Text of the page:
Johnson & Johnson to supply COVID-19 vaccines to AU member states

J&J COVID-19 vaccine faces setbacks over blood clot fears

Johnson & Johnson (J&J) is in a deal to supply up to 220 million doses of its single-shot COVID-19 vaccine to the African Union’s (AU) 55 member states from the third quarter of 2021, the drugmaker said on Monday.

According to a report by Reuters, J&J, through its unit Janssen Pharmaceutica NV, entered into a deal with the African Vaccine Acquisition Trust (AVAT), which could order an additional 180 million doses, for a combined total of up to 400 million doses through 2022.

“We need to immunize at least 60 percent of our population in order to get rid of the virus from our continent. The J&J agreement enables us to move towards achieving this target,” said John Nkengasong, director of the Africa Centres for Disease Control and Prevention.

Earlier this month, Europe approved J&J single dose COVID-19 vaccine. The United States, Canada and Bahrain have also approved the shot.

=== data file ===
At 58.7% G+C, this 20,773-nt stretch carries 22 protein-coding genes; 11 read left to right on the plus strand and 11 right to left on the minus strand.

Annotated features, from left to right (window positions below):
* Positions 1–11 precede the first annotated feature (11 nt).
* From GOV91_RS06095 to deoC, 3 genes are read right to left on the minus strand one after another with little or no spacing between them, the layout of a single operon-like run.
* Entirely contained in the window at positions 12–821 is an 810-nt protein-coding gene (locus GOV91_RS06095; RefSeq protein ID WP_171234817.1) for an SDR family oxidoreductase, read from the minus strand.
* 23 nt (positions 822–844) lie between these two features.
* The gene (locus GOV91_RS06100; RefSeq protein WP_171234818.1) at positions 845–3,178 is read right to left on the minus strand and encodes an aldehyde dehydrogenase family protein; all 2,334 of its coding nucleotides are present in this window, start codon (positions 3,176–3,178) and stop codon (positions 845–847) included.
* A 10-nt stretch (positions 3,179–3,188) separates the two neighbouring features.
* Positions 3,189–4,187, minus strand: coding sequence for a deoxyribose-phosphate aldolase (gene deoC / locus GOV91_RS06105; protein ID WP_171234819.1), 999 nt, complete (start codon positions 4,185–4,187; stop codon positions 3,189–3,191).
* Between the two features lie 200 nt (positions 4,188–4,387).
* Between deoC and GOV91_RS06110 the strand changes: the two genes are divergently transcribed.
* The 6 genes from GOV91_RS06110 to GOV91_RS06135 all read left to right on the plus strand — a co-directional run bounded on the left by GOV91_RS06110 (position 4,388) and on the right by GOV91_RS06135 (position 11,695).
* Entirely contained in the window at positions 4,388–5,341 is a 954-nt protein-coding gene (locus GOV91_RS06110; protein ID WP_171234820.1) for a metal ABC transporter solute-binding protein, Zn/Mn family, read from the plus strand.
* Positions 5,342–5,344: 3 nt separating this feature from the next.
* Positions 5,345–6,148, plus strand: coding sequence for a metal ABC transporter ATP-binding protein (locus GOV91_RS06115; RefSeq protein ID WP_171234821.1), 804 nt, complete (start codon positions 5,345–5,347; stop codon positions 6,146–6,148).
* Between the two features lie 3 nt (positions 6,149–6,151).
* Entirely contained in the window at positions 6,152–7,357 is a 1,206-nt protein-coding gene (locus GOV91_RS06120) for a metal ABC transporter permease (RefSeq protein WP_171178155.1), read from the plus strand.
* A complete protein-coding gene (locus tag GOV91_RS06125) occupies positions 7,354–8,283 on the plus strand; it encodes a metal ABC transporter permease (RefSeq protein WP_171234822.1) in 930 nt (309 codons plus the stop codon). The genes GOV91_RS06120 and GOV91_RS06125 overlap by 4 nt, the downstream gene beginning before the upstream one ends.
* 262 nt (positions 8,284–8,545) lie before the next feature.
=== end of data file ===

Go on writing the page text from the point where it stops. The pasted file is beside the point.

Late last year, J&J said it and the GAVI vaccine alliance expected to enter into a deal that would provide up to 500 million doses of the company’s vaccine to COVAX, the programme backed by the World Health Organization, through 2022.

Johnson & Johnson has established a global manufacturing and supply network for its COVID-19 vaccine, collaborating with nine partners across four continents, including Aspen Pharmacare in South Africa.

On February 27, the U.S. Food and Drug Administration (FDA) issued Emergency Use Authorization (EUA) for J&J single-dose COVID-19 vaccine, to prevent COVID-19 in individuals 18 years of age and older.

This decision was based on the totality of scientific evidence, including data from the Phase 3 study that demonstrated the vaccine was 85 percent effective in preventing severe disease across all regions studied, and showed protection against COVID-19 related hospitalization and death, beginning 28 days after vaccination.

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